FOM: Con(ZF)/its platonistic content/intensional problems.
Stephen G Simpson
simpson at math.psu.edu
Thu Aug 27 09:52:02 EDT 1998
To: Robert Tragesser
Thanks for your recent contributions. You are certainly giving
phenomenology a great build-up. If phenomenology is the science of
exact understanding, then maybe I should reconsider my decision not to
read Heidegger, Husserl, ....
> Where Prov.subF.[p] means that p is derivable in the formal
> presentation F,
>
> [RP] If Prov.subF.[p], then p
>
> where F is understood to range over (what Weyl called) the "indeterminate=
> manifold" of formal presentations of set theory ("set theory" understood
> Platonistically as a self-standing being partially capturable by formal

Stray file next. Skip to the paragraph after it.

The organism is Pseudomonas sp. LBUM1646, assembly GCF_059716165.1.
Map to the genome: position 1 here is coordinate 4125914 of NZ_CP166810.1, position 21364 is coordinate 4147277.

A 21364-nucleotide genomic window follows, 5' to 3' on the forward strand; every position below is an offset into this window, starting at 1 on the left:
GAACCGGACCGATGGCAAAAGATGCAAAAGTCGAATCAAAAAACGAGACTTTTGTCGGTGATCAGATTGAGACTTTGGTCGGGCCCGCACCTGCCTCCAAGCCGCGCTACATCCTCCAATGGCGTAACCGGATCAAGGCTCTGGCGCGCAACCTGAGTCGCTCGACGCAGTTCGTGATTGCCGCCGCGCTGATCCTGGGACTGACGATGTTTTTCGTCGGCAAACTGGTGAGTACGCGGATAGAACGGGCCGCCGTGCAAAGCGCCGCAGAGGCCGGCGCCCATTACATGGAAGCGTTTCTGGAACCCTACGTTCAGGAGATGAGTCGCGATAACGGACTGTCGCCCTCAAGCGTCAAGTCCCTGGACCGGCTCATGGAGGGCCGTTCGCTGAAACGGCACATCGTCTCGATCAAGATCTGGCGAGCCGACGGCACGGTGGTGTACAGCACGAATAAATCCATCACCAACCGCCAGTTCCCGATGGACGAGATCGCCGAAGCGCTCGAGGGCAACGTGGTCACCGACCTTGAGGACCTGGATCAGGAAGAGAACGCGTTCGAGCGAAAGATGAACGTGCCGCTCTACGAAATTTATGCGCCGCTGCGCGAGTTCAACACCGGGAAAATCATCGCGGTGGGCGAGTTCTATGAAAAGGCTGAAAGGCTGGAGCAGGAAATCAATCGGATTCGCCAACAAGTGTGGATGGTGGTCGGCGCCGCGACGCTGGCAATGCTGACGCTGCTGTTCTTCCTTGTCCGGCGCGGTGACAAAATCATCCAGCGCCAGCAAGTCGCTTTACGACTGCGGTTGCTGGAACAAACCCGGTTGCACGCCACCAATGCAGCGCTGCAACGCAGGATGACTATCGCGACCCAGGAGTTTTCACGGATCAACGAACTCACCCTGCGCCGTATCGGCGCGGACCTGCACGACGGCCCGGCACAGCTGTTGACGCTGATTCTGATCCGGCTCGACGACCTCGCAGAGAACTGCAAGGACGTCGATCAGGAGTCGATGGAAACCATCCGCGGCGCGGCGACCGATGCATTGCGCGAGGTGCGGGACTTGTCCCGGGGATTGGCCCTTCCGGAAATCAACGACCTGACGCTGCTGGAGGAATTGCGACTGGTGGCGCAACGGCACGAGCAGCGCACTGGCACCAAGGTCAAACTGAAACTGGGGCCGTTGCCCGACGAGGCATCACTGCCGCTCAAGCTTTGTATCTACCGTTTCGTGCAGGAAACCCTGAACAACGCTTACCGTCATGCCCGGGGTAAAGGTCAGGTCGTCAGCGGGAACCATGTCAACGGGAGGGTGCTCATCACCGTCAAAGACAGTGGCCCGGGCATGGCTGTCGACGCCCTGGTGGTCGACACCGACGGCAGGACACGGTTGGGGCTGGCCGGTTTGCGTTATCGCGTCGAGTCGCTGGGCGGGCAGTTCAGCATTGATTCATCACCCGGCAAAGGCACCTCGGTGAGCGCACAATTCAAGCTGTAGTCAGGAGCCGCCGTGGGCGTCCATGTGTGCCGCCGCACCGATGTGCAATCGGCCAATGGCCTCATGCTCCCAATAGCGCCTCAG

> presentations F).
If I understand you rightly, F is any formal system of set theory,
e.g. F = ZF, and RP(F) is what is sometimes called in the literature a
"soundness principle" or "reflection principle" for F. Maybe that's
why you chose the acronym RP. In any case, RP(F) contains Con(F) as a
special case, taking p to be an absurdity. And clearly RP(F) includes
F itself, and a whole lot more. A typical result is that TM |- RP(ZF)
where TM is Tarski/Morse set/class theory.
Is your point that RP(F) embodies a profounder understanding of F than
Con(F) does?
-- Steve
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